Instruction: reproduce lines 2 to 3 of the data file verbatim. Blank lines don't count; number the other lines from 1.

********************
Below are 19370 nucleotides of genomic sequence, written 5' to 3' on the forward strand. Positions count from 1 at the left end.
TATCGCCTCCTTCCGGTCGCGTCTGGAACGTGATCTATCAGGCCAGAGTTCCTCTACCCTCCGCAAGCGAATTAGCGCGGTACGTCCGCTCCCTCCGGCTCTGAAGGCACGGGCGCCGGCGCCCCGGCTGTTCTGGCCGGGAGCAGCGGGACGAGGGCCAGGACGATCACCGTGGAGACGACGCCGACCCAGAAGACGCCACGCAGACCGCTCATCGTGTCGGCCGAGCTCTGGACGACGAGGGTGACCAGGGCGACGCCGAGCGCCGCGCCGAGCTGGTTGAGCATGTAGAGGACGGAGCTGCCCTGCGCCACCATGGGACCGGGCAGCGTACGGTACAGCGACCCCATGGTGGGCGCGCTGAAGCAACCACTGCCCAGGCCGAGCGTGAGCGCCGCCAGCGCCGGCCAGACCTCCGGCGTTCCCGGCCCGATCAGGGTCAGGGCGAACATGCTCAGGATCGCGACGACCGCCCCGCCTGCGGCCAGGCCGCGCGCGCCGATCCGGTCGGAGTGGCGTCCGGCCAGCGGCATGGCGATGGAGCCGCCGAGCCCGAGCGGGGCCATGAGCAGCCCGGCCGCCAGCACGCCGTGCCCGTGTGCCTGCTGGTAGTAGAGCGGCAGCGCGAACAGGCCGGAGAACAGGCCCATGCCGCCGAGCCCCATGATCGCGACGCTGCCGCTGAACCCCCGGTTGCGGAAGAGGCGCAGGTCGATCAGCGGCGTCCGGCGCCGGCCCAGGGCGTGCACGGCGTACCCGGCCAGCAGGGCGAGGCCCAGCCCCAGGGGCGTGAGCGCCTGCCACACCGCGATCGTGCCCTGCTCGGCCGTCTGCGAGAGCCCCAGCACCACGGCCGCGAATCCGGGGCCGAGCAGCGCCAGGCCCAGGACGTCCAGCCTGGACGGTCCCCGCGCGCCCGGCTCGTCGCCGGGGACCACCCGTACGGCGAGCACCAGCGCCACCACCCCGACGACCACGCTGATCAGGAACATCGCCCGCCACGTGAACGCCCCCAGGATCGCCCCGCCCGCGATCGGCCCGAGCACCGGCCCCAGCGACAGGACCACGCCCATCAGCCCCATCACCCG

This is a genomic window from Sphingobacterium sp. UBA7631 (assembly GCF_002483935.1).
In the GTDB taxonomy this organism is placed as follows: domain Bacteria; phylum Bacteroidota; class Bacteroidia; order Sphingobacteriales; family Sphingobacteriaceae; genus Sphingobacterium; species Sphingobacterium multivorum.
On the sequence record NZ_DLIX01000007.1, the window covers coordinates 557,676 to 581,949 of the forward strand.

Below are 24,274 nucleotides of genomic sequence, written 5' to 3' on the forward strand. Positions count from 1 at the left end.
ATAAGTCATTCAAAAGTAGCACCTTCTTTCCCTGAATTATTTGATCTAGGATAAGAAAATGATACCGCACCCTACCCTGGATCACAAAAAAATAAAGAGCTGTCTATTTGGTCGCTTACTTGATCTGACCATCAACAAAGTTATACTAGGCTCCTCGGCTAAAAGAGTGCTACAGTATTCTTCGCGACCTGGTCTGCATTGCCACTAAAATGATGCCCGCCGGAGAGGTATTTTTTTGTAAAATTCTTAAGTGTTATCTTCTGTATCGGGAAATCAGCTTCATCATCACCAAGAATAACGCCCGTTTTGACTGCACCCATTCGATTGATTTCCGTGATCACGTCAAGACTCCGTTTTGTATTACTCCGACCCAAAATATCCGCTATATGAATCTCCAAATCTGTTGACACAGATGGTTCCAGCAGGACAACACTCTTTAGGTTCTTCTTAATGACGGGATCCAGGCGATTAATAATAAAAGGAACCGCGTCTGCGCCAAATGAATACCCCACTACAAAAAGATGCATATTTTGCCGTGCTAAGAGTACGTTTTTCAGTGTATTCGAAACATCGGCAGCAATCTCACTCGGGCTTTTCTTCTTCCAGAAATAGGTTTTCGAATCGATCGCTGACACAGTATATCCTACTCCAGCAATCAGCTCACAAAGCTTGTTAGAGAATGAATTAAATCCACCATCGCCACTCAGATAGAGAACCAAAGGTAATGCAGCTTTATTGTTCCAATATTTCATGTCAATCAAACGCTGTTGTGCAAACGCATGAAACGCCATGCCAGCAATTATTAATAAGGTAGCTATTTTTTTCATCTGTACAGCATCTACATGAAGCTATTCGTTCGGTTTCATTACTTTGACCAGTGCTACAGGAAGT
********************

TATCGCCTCCTTCCGGTCGCGTCTGGAACGTGATCTATCAGGCCAGAGTTCCTCTACCCTCCGCAAGCGAATTAGCGCGGTACGTCCGCTCCCTCCGGCTCTGAAGGCACGGGCGCCGGCGCCCCGGCTGTTCTGGCCGGGAGCAGCGGGACGAGGGCCAGGACGATCACCGTGGAGACGACGCCGACCCAGAAGACGCCACGCAGACCGCTCATCGTGTCGGCCGAGCTCTGGACGACGAGGGTGACCAGGGCGACGCCGAGCGCCGCGCCGAGCTGGTTGAGCATGTAGAGGACGGAGCTGCCCTGCGCCACCATGGGACCGGGCAGCGTACGGTACAGCGACCCCATGGTGGGCGCGCTGAAGCAACCACTGCCCAGGCCGAGCGTGAGCGCCGCCAGCGCCGGCCAGACCTCCGGCGTTCCCGGCCCGATCAGGGTCAGGGCGAACATGCTCAGGATCGCGACGACCGCCCCGCCTGCGGCCAGGCCGCGCGCGCCGATCCGGTCGGAGTGGCGTCCGGCCAGCGGCATGGCGATGGAGCCGCCGAGCCCGAGCGGGGCCATGAGCAGCCCGGCCGCCAGCACGCCGTGCCCGTGTGCCTGCTGGTAGTAGAGCGGCAGCGCGAACAGGCCGGAGAACAGGCCCATGCCGCCGAGCCCCATGATCGCGACGCTGCCGCTGAACCCCCGGTTGCGGAAGAGGCGCAGGTCGATCAGCGGCGTCCGGCGCCGGCCCAGGGCGTGCACGGCGTACCCGGCCAGCAGGGCGAGGCCCAGCCCCAGGGGCGTGAGCGCCTGCCACACCGCGATCGTGCCCTGCTCGGCCGTCTGCGAGAGCCCCAGCACCACGGCCGCGAATCCGGGGCCGAGCAGCGCCAGGCCCAGGACGTCCAGCCTGGACGGTCCCCGCGCGCCCGGCTCGTCGCCGGGGACCACCCGTACGGCGAGCACCAGCGCCACCACCCCGACGACCACGCTGATCAGGAACATCGCCCGCCACGTGAACGCCCCCAGGATCGCCCCGCCCGCGATCGGCCCGAGCACCGGCCCCAGCGACAGGACCACGCCCATCAGCCCCATCACCCG

This is a genomic window from Sphingobacterium sp. UBA7631 (assembly GCF_002483935.1).